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OSHA penalties to increase Aug. 1

April 22, 2016
Unlike the Environmental Protection Agency, whose penalties are regularly adjusted due to inflation, the Occupational Safety and Health Administration does not similarly structure its penalties; instead OSHA is required to obtain congressional approval to increase penalties. 
The result: OSHA maximum penalties have virtually remained the same for decades and are disproportionate to the severity of penalties enforced by other agencies, such as the EPA and the Department of Transportation.
The Bipartisan Budget Act of 2015 includes a provision giving OSHA the authority to increase penalties in line with inflation by allowing a "catch-up adjustment" dating back to 1990. From 1990 through the end of 2015, the consumer price index rose by about 80 percent. Applying this logic, the resulting increases in OSHA penalties are estimated as follows:
• Serious Violation Fine: Increase from $7,000 to about $12,600
• Repeat or Willful Fine: Increase from $70,000 to about $126,000
David Michaels is the longest serving assistant secretary of labor for OSHA, and he has consistently worked to increase OSHA’s enforcement strength and effectiveness. OSHA has been given the authority to increase penalties effective Aug. 1, 2016, but the agency has not confirmed the percentage of increase that will be applied. Following the initial increase, OSHA will be permitted to increase penalties annually based on the consumer price index. "OSHA penalties," Michaels said, "must be increased to provide a real disincentive for employers accepting injuries and worker deaths as a cost of doing business."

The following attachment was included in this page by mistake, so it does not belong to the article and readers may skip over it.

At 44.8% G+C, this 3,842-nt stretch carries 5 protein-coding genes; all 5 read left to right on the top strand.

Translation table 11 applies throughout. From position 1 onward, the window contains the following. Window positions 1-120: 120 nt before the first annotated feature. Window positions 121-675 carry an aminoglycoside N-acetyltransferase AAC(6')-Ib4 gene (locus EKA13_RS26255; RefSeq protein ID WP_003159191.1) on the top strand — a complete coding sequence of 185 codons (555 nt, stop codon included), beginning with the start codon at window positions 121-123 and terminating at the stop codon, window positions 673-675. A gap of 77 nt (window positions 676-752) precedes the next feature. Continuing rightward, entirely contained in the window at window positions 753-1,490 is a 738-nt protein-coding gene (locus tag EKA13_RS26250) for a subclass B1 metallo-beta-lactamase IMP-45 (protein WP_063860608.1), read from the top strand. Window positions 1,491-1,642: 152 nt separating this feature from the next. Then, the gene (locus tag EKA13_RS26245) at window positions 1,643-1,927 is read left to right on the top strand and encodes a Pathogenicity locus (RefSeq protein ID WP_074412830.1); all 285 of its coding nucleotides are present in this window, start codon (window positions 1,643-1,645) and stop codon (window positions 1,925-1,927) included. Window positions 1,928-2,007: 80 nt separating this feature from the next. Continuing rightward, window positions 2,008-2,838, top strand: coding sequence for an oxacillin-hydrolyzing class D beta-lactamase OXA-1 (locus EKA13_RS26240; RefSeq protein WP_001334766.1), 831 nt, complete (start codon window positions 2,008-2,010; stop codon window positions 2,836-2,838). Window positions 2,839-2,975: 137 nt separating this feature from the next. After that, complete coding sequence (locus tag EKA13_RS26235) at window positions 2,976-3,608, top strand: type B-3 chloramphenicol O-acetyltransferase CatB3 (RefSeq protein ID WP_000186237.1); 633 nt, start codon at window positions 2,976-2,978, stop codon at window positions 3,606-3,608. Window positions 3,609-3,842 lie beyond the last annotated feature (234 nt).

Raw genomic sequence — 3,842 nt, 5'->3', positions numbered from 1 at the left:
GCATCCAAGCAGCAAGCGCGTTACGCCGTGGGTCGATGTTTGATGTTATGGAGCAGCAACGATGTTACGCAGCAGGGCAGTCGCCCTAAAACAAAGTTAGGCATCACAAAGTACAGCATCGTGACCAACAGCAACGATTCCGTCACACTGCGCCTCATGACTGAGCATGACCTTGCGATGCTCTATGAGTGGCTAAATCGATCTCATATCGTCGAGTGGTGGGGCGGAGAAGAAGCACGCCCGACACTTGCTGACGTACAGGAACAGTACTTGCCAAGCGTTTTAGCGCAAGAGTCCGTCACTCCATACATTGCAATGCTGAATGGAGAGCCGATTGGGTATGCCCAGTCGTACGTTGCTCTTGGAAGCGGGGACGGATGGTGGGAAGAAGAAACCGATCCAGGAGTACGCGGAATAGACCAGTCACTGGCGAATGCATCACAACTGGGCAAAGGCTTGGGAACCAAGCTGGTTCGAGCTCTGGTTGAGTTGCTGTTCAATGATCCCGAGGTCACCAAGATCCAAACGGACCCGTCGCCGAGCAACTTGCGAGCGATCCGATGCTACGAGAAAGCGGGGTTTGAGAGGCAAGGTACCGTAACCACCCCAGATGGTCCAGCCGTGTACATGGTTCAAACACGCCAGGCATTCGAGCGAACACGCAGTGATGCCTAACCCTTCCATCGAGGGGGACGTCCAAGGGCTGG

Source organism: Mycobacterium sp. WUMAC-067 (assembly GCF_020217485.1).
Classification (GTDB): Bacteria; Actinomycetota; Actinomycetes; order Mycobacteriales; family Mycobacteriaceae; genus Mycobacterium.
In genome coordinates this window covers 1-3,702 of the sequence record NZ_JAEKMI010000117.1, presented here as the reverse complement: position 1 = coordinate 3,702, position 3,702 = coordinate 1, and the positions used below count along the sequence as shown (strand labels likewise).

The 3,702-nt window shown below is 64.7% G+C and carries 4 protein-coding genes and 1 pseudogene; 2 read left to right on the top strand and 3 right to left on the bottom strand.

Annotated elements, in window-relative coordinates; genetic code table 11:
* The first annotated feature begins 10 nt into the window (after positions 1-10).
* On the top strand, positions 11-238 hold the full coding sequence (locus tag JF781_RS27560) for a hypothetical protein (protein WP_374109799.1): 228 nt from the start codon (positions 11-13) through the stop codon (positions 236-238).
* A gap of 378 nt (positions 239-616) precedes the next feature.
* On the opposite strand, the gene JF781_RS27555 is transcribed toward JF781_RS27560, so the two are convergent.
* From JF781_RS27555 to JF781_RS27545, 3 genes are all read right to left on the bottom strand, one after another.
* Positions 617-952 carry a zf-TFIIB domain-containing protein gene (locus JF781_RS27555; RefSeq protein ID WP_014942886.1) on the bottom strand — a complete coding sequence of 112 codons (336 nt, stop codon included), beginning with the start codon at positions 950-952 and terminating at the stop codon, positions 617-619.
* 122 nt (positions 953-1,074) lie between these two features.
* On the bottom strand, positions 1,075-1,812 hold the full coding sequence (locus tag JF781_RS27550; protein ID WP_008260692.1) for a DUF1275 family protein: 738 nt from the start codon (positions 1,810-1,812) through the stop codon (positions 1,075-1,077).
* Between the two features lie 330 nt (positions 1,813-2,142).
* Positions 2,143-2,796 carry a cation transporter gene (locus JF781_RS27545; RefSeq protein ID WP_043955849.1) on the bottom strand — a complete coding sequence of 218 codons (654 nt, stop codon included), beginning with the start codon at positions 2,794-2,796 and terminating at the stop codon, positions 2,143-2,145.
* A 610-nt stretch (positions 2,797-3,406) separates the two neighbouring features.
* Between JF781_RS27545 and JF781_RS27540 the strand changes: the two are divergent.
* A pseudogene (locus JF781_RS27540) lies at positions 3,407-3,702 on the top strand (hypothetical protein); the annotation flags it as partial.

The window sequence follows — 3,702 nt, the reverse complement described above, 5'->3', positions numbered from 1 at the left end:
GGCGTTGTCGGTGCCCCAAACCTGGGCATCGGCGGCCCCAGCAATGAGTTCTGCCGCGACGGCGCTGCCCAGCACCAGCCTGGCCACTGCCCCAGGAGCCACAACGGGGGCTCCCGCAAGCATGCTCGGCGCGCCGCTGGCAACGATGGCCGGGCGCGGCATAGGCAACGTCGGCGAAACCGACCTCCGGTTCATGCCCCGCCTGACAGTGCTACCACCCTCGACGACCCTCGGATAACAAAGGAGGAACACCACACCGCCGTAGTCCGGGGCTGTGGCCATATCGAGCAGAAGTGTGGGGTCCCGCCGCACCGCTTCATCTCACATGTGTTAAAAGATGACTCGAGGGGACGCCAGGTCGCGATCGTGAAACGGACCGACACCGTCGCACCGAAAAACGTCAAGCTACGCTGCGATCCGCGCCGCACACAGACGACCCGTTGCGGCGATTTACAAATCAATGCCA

Workplace injuries and illnesses cause an enormous amount of physical, financial and emotional hardship for individual workers and their families. At the same time, costs to employers also are substantial, such as for workers’ compensation payments, decreased productivity, and the costs of replacing injured workers. These harsh realities underscore the urgent need for employers to provide a safe workplace for their employees.  
The increase in penalties is scheduled to take effect Aug. 1 in all states regulated by the federal OSHA. The federal changes will not automatically apply in "State Plan" states. But since regulations in State Plans must be at least as effective as federal OSHA requirements, penalties in State Plans may also be increased to match federal penalties.
Are you ready?
Here are some recommendations for businesses to make sure their facilities are ready for an OSHA inspection:
• Evaluate your safety program
• Ensure your inspection frequency is adequate
• Verify training is up-to-date
• Confirm all paperwork and documentation is in order including OSHA 300 Logs, written programs, and medical evaluations and respirator fit-testing, if applicable.